The British people, once more, have stuck up their fingers to the establishment, giving Theresa May a disastrous result, while Corbyn rises to new heights.
In the biggest turnout for 25 years, where students and the young gave Labour a resurgence, with long queues in many polling stations, the Conservatives find themselves with some of their ministers sacked by the people, while Labour has increased its seats, turning London fully red.
However, there is no clear verdict. The conservatives have lost their majority, down to 318 with 42% share of the vote. They will now seek to form a minority government, falling short of the required 326.
Labour stands at 261 seats, up 31, with 40% of the vote, and hope to form a minority government with the help of other progressive parties, Like the Liberal Democrats, who gained 12 seats with 7% of the vote, and SNP with 35 seats. Jeremy Corbyn stated:
“If there is a message from tonight’s results, it’s this: the prime minister called this election because she wanted a mandate. Well, the mandate she’s got is lost Conservative seats, lost votes, lost support and lost confidence.”
He called on her to resign, but she has refused to do so, seeking instead to govern with the help of DUP, Northern Ireland’s “bible belt” as one commentator called it.
Her authority, however, is deeply damaged. She wanted a mandate, instead she’s got what amounts to a rejection, making Brexit negotiations far more complicated, while her ability to govern is likely to be unstable, making autumn elections probable.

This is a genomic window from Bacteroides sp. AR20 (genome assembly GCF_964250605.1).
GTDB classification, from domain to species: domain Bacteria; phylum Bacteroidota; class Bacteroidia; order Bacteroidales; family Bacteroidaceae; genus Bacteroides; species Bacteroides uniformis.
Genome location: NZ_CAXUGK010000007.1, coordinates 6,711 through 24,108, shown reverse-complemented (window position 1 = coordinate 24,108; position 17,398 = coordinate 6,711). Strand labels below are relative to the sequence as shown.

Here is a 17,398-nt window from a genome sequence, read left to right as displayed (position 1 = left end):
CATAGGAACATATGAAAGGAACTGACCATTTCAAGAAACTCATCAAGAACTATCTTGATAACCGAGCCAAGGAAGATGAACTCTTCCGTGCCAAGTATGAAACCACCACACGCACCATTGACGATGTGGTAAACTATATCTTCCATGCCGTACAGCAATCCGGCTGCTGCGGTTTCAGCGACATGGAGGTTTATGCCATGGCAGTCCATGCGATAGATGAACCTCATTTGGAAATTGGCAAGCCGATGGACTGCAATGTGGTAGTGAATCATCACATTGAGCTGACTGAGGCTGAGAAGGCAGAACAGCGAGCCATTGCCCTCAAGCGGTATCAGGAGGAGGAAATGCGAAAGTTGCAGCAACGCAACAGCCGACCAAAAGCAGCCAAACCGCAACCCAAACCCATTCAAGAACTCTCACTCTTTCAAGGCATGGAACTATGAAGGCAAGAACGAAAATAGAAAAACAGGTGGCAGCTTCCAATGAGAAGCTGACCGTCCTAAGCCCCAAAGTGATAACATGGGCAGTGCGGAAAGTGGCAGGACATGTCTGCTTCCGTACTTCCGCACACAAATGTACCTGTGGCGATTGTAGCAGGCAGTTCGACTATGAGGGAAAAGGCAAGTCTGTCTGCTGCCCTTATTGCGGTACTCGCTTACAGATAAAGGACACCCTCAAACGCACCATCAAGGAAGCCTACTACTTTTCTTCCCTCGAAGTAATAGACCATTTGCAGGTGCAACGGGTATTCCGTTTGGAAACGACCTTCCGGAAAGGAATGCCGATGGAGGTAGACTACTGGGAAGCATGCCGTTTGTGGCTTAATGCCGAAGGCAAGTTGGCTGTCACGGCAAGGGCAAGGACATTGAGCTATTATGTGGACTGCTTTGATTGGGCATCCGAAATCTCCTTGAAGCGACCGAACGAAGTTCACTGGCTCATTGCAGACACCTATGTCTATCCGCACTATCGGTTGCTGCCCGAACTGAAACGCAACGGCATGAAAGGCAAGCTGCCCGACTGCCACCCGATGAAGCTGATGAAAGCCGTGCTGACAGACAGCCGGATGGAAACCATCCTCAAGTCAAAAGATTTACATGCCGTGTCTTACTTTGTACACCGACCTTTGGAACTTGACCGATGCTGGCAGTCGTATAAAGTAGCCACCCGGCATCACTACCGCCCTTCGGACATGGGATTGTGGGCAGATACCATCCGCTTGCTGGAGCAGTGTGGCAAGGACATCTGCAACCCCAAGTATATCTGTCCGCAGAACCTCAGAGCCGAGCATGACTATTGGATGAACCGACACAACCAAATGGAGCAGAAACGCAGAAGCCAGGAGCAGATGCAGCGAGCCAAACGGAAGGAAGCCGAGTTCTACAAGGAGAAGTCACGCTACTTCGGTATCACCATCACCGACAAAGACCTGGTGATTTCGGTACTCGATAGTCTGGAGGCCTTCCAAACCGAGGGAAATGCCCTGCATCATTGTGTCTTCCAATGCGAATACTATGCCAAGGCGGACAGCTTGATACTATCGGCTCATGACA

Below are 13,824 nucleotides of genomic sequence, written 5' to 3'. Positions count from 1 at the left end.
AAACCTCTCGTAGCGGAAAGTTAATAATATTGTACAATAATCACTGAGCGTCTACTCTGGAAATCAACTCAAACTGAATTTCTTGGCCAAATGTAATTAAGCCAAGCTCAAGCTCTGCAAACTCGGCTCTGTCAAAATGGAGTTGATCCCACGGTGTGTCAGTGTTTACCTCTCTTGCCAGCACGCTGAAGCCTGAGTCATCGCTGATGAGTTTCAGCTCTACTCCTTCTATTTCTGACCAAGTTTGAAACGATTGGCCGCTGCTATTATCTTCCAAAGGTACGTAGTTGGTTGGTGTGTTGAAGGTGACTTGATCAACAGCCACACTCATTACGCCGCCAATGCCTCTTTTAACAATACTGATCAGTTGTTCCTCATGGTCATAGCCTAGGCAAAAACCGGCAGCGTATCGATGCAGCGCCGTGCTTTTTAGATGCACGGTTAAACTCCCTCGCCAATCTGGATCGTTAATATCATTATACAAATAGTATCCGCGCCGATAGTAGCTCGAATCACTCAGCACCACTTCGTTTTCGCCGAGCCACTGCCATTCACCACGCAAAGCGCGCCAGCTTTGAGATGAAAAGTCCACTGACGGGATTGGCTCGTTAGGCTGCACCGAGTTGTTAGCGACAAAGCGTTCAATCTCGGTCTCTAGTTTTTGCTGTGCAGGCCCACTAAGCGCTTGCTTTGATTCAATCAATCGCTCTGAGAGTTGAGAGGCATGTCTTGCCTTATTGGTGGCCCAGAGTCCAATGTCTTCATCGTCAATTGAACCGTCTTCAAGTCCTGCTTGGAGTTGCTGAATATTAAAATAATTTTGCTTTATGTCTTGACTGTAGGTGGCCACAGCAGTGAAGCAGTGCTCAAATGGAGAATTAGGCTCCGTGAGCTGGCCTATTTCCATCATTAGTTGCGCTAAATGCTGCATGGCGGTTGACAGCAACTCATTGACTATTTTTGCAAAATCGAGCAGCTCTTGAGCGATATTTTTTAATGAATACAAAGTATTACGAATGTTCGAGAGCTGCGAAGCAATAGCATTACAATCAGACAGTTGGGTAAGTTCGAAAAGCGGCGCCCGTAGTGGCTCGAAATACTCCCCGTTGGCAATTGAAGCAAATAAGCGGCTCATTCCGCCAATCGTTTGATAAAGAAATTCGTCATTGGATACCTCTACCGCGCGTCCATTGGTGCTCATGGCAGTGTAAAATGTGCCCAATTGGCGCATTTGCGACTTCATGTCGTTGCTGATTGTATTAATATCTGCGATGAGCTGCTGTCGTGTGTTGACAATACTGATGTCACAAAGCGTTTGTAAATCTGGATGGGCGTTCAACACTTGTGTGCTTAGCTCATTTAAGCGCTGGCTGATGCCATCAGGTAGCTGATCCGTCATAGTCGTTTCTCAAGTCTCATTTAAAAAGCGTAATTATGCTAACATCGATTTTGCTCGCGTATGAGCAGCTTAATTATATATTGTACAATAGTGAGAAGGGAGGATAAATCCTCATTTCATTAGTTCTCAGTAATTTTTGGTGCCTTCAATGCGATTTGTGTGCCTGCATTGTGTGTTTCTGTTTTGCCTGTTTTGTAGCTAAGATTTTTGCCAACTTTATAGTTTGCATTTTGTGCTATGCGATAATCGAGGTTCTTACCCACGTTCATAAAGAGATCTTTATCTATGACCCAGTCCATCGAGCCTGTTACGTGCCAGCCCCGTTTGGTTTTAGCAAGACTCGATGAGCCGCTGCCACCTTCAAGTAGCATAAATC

Cometh The Hour Cometh The Man
The star of the night is undoubtedly Jeremy Corbyn. He has invigorated a new generation which rushed to the polls in numbers never seen before for the 18-24 year old.
While there were may coup attempts within his own party, they have now apologized, as he delivers a shock election, for the second time in as many years.
His authority is now much more strengthened, with his voice becoming louder than even May’s, whether in government or opposition, as he leads what may be a peace movement, a soft Brexit, an end to austerity, quantitative easing for the people rather than banks, and a progressive alliance.
Just Labour and Liberal Democrats have gained 47% of the votes, compared to conservative’s 42%. Add the SNP and it is clear Corbyn represents the people far more than May.
The results, however, are inconclusive, which means uncertainty, with the likely outcome being conservatives as a minority government, which means they may fall at any moment due to being unable to push through their legislation.
That uncertainty instantly sent the pound down 2% as soon as the exit poll was released, with traders speculating other currencies, such as dollars or euros, may be safer bets.
Or digital currencies like Bitcoin and Ethereum. They both are up around 4% today, potentially aided by the pound’s fall and some flight to safety.
Stocks are up too as most of their income is overseas, but it may also be because access to the EU free market is now more likely, with passporting for companies and start-ups likely to be retained.